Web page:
Yesterday, at a family planning summit in London, the billionaire philanthropist and practising Catholic Melinda Gates made a historic pledge: She vowed to dedicate her life to improving access to contraception for women in the developing world, backing up her words with a $560m donation to family planning services.
The Independent praises Mrs Gates, “That Mrs Gates is a devout Catholic only adds to the commendation she deserves for her efforts to address the issue,” and Saska Graville in women’s magazine Red contrasts her achievement with the sad fate of Eva Rausing, another billionaires in the news this week. Charlize Theron (@CharlizeAfrica) speaks for Hollywood's many philanthropists with an interest in Africa: “Did you guys see this video from @melindagates and @gatesfoundation? So powerful – check it out!”
Praise from other sources has been more muted. Al Jazeera's Manuela Picq accuses Gates of ‘let them eat cake’ irrelevance: “Approaching contraception as the one silver bullet is misguided. In healthcare, it is usually not one thing, but a broader array of factors, an integrated healthcare system that saves lives.”
Nigerian President Goodluck Jonathan also urges caution. Last month he told the BBC of the cultural difficulties surrounding birth control “It is difficult for you to tell any Nigerian to number their children because…it is not expected to reject God’s gifts.”
Meanwhile, Gates’s Vatican-flouting stance has been predictably controversial in the Catholic press. Matthew Hanley of The Catholic Herald criticises a “fundamentally evasive approach to maternal and infant mortality”, arguing that “artificial contraception, by virtue of the resulting collapse of marriage, has had an impoverishing effect [in the developed world] – even if the affluent consider it a routine accessory.” She has, however, been publicly supported by the nuns of the Ursuline Academy of Dallas who issued a statement proclaiming themselves “Proud of Melinda French Gates, her dedication to social justice, her compassion for the undeserved…”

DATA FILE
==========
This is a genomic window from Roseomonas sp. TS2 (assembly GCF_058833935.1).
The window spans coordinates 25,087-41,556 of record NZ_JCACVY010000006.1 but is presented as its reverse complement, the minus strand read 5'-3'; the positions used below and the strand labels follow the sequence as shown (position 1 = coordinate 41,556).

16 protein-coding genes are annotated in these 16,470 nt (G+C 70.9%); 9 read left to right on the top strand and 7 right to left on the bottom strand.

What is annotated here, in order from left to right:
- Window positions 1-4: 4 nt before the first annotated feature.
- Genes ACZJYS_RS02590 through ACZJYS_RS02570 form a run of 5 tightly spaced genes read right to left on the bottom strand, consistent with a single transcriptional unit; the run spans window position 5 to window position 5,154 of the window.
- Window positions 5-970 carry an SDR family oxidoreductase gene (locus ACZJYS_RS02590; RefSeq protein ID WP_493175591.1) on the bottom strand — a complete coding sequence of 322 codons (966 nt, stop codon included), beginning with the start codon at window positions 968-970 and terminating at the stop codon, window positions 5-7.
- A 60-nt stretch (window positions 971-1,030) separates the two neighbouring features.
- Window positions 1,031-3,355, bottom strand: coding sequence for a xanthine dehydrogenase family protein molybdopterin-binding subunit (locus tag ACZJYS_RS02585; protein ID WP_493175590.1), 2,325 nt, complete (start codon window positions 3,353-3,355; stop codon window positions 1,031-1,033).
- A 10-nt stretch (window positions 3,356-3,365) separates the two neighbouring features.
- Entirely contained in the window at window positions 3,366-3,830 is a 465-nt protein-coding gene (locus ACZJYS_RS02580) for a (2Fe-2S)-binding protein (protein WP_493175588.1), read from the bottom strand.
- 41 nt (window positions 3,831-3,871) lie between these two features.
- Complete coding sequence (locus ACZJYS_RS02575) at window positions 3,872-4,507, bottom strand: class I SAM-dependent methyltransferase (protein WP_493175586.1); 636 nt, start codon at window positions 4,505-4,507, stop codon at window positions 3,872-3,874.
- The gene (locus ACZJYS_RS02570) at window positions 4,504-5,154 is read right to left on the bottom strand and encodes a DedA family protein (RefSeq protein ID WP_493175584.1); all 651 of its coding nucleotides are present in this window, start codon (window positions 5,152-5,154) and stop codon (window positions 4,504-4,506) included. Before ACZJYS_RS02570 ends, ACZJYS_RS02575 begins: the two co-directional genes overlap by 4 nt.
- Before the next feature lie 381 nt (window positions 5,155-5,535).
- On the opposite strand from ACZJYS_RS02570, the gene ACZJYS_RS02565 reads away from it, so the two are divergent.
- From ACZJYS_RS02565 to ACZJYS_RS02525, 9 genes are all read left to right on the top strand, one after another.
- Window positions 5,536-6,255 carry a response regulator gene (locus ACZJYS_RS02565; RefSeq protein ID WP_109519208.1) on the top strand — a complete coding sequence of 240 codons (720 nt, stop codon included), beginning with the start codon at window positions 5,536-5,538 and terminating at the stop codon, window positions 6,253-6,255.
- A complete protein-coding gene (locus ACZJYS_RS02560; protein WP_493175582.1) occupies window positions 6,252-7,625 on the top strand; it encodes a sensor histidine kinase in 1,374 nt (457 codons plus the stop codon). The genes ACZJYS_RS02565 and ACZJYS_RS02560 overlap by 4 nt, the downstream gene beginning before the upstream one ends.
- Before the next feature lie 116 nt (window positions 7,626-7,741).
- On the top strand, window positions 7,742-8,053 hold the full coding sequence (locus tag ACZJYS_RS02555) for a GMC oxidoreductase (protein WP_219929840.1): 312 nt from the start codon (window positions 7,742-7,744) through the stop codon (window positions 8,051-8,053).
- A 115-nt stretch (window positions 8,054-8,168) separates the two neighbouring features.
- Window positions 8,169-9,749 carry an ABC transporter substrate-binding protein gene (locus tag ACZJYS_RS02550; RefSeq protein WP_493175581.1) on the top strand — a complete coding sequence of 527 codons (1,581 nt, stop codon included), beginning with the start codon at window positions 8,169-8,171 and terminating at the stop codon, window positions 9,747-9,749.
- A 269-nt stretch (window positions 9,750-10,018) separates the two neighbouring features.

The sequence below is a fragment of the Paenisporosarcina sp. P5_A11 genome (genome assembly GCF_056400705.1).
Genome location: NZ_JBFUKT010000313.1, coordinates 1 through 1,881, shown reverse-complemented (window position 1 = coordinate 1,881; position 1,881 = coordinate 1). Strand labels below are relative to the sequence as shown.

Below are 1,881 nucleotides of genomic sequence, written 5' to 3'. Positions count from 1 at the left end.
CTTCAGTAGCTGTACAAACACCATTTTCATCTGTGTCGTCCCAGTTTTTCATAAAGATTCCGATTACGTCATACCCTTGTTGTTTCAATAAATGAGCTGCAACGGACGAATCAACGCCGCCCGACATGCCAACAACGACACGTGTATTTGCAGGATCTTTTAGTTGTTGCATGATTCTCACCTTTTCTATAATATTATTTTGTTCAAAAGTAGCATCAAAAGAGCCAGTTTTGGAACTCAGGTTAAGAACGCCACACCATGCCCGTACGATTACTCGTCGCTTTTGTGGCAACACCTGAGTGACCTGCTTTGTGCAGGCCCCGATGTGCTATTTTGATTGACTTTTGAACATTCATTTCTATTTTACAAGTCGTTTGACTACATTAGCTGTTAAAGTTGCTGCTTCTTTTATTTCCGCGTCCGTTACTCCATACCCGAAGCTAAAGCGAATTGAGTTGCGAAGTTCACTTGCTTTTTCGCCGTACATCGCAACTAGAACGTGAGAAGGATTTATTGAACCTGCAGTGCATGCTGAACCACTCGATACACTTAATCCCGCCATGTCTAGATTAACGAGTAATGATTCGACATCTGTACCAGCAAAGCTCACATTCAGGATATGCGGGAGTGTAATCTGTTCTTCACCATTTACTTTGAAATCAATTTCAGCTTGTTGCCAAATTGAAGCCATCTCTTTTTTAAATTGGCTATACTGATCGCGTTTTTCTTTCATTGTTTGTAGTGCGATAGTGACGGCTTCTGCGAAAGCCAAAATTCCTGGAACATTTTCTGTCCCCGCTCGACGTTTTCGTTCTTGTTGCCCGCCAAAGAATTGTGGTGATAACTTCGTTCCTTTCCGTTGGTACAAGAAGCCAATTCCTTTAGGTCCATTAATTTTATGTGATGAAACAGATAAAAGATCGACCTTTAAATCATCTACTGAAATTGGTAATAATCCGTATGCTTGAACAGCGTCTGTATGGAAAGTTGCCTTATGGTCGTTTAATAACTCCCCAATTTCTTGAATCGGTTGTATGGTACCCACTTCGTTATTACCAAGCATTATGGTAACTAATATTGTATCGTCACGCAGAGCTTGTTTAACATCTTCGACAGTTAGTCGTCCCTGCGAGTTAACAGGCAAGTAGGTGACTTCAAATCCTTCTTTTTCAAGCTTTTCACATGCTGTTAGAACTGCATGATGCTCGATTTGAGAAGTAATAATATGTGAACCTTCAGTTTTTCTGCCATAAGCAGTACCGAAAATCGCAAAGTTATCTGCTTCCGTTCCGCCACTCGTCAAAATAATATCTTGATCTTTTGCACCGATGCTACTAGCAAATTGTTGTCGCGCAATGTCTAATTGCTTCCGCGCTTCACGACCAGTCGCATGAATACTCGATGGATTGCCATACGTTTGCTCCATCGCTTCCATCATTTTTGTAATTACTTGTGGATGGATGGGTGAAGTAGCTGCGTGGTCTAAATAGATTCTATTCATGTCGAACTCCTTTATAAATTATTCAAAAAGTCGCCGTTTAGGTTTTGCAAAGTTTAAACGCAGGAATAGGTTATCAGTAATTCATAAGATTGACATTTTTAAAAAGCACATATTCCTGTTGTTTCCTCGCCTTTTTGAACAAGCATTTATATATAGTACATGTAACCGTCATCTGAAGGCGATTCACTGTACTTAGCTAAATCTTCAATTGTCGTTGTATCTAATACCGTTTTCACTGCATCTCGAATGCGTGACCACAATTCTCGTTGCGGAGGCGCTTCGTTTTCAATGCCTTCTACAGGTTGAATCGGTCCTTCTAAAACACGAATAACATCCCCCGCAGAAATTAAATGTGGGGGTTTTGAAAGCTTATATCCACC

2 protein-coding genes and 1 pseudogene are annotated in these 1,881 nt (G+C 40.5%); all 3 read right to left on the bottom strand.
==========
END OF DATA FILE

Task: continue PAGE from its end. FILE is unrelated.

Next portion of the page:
As Time magazine points out, in the US especially, her pledge has political as well as religious resonance: “conservative religious groups, particularly in the US have tried to link family planning to forced abortion. In 2002, President George W Bush cut funding to the UN Population Fund completely, turning birth control in to a bad word. The cause has yet to recover. Backing from Gates, a Catholic who is respected by conservatives and liberals alike, could turn this around.”